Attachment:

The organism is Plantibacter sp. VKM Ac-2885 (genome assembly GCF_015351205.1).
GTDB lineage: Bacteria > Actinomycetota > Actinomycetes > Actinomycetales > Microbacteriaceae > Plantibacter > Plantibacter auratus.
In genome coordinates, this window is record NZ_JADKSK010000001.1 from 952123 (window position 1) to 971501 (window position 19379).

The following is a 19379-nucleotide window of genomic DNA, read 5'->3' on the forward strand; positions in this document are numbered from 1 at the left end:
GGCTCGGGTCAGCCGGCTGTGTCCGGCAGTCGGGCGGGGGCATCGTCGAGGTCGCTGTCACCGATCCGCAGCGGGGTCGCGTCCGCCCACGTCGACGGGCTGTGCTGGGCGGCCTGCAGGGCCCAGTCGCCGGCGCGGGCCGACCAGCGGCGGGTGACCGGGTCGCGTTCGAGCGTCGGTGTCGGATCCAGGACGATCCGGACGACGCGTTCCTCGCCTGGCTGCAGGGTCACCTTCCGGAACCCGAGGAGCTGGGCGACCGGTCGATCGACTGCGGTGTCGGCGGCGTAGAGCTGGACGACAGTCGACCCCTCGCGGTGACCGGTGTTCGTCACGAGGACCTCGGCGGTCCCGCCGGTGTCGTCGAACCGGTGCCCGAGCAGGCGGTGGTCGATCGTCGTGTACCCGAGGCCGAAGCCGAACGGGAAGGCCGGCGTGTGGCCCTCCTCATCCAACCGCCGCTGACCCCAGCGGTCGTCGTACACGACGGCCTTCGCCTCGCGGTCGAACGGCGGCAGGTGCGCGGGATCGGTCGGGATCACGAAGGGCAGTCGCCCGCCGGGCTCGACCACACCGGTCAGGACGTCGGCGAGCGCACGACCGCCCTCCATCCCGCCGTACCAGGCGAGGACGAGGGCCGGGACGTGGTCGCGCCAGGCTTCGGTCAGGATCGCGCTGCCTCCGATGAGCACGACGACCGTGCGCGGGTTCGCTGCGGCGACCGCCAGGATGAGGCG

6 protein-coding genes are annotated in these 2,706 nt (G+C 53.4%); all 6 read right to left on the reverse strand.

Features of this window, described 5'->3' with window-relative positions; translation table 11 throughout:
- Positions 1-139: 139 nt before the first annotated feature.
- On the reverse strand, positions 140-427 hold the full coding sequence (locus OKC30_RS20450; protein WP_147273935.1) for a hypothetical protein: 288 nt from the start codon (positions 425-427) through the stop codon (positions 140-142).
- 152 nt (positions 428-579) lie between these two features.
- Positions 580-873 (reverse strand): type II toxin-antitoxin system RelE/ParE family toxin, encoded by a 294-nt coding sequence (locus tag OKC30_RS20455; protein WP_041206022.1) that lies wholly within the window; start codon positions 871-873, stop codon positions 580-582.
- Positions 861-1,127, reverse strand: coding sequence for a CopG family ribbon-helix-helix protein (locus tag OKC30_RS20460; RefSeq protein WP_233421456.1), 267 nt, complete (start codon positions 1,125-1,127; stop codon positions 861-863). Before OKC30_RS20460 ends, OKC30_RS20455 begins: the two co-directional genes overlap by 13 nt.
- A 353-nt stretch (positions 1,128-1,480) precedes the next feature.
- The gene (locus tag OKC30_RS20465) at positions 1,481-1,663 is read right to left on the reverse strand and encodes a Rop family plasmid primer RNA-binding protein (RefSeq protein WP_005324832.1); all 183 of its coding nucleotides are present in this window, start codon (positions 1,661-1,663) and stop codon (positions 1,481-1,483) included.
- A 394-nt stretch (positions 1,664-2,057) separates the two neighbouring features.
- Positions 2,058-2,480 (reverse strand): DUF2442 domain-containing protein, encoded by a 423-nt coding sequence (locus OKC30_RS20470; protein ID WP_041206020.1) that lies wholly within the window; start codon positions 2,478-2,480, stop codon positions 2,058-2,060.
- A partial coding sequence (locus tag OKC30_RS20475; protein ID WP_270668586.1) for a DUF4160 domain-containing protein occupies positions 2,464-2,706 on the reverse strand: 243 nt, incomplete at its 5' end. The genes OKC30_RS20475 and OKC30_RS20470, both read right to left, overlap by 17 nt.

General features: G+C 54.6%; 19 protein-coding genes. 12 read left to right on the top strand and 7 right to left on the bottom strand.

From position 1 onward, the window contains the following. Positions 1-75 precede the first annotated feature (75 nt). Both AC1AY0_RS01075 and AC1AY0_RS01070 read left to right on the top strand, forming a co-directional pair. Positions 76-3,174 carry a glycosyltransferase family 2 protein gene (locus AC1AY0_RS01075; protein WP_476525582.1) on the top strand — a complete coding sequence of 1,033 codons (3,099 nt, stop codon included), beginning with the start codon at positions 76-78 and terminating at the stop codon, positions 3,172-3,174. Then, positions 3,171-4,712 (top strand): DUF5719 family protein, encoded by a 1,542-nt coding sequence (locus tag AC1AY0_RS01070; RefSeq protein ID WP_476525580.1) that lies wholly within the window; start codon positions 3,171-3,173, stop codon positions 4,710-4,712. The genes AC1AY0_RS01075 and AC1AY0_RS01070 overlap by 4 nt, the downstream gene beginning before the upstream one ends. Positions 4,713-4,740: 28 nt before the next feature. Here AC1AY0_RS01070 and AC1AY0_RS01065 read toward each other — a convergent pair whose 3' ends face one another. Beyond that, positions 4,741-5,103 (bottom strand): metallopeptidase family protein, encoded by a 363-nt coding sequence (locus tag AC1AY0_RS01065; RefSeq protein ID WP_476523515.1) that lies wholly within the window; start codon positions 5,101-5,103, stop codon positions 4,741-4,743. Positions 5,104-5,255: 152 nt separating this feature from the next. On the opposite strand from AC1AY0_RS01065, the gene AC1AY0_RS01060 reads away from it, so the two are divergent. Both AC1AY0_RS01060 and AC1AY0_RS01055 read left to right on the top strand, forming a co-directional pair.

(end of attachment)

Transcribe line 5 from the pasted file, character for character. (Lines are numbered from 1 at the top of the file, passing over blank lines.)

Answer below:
GGCTCGGGTCAGCCGGCTGTGTCCGGCAGTCGGGCGGGGGCATCGTCGAGGTCGCTGTCACCGATCCGCAGCGGGGTCGCGTCCGCCCACGTCGACGGGCTGTGCTGGGCGGCCTGCAGGGCCCAGTCGCCGGCGCGGGCCGACCAGCGGCGGGTGACCGGGTCGCGTTCGAGCGTCGGTGTCGGATCCAGGACGATCCGGACGACGCGTTCCTCGCCTGGCTGCAGGGTCACCTTCCGGAACCCGAGGAGCTGGGCGACCGGTCGATCGACTGCGGTGTCGGCGGCGTAGAGCTGGACGACAGTCGACCCCTCGCGGTGACCGGTGTTCGTCACGAGGACCTCGGCGGTCCCGCCGGTGTCGTCGAACCGGTGCCCGAGCAGGCGGTGGTCGATCGTCGTGTACCCGAGGCCGAAGCCGAACGGGAAGGCCGGCGTGTGGCCCTCCTCATCCAACCGCCGCTGACCCCAGCGGTCGTCGTACACGACGGCCTTCGCCTCGCGGTCGAACGGCGGCAGGTGCGCGGGATCGGTCGGGATCACGAAGGGCAGTCGCCCGCCGGGCTCGACCACACCGGTCAGGACGTCGGCGAGCGCACGACCGCCCTCCATCCCGCCGTACCAGGCGAGGACGAGGGCCGGGACGTGGTCGCGCCAGGCTTCGGTCAGGATCGCGCTGCCTCCGATGAGCACGACGACCGTGCGCGGGTTCGCTGCGGCGACCGCCAGGATGAGGCG